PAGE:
每日跟讀#484 : To Innovate, the Workplace Comes to Class
In a sleek laboratory at Marshall University last month, four high school teachers hunched over a miniature steam-electric boiler, a tabletop replica of the gigantic machinery found in power plants.
They hooked the boiler to a small, whirring generator and tinkered with valves and knobs, looking for the most efficient way to turn coal, natural gas, nuclear or solar energy into electricity.
The teachers, who were attending a summer training program, are helping West Virginia in another kind of transformation. Long one of the poorest states, it is now leading the way in turning vocational education from a Plan B for underachieving students into what policymakers hope will be a fuel source for the state’s economic revival.
Simulated workplaces, overseen by teachers newly trained in important state industries like health, coal and even fracking — the energy industry's technique to extract oil and gas from rock by injecting high-pressure water, other mixtures, and chemicals, are now operating in schools across the state. Students punch a time clock, are assigned professional roles like foreman or safety supervisor, and are even offered several vacation days of their choice in addition to regular school breaks. (Many take time off during deer hunting season.)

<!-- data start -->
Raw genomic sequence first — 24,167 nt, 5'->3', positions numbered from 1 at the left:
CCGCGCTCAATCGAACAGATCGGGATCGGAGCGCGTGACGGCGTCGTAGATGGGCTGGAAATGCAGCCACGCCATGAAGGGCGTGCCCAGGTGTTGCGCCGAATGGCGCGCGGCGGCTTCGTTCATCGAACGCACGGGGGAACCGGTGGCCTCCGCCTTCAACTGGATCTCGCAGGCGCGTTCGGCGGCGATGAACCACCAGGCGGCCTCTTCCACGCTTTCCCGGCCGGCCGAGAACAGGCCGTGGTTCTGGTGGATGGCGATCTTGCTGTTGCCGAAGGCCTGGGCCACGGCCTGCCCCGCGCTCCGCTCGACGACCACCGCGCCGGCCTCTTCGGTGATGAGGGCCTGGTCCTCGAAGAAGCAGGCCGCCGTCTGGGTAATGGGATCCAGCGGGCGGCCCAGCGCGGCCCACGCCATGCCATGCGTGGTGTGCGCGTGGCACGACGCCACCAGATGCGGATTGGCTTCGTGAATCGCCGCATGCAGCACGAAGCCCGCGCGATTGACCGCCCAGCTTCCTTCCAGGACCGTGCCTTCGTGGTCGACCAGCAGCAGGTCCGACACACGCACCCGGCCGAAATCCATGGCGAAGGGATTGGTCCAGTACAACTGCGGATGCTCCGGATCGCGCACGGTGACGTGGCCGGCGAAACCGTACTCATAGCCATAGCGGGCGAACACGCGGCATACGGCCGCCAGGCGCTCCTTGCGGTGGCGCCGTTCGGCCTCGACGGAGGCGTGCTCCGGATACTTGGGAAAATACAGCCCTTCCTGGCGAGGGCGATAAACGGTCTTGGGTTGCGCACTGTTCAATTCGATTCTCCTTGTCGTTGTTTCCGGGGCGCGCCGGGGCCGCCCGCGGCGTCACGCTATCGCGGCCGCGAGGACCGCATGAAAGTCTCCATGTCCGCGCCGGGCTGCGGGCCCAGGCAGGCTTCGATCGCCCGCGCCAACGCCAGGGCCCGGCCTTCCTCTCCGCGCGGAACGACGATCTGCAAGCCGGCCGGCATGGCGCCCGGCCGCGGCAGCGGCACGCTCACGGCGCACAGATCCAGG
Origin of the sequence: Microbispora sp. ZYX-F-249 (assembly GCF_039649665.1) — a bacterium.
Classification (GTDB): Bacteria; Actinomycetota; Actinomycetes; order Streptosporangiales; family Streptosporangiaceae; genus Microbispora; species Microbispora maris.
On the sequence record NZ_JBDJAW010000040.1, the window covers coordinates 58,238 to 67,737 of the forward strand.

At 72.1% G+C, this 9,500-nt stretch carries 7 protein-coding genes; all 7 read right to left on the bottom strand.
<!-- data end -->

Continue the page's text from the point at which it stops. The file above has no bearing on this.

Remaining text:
Traditional math and English teachers have been reassigned to technical high schools, to make sure students on the vocational track still gain reading, writing and math skills.
And this fall, students enrolled in simulated workplaces will need to participate in one of the program’s boldest elements: random drug testing.
Given the extent of the state’s opioid crisis, employers “wouldn’t take anything we were doing seriously until we passed that hurdle,” said Barry Crist, principal of the Fayette Institute of Technology in Oak Hill.
West Virginia’s heavy push on vocational education comes as leaders of both parties have talked about making it a priority, a shift from the No Child Left Behind era of education reform, in which college for everyone was often the goal. In 2015, fewer than half of 25- to 34-year-olds nationwide had earned an associate or bachelor’s degree, according to census figures.
“Vocational training is a great thing,” President Donald Trump said a week before Election Day. “We’re going to start it up big league.” In June, he signed an executive order that redirected federal job training funds toward apprenticeships, in which students learn skills at actual work sites.
Source: https://paper.udn.com/udnpaper/POH0067/317475/web/文／Dana Goldstein譯／李京倫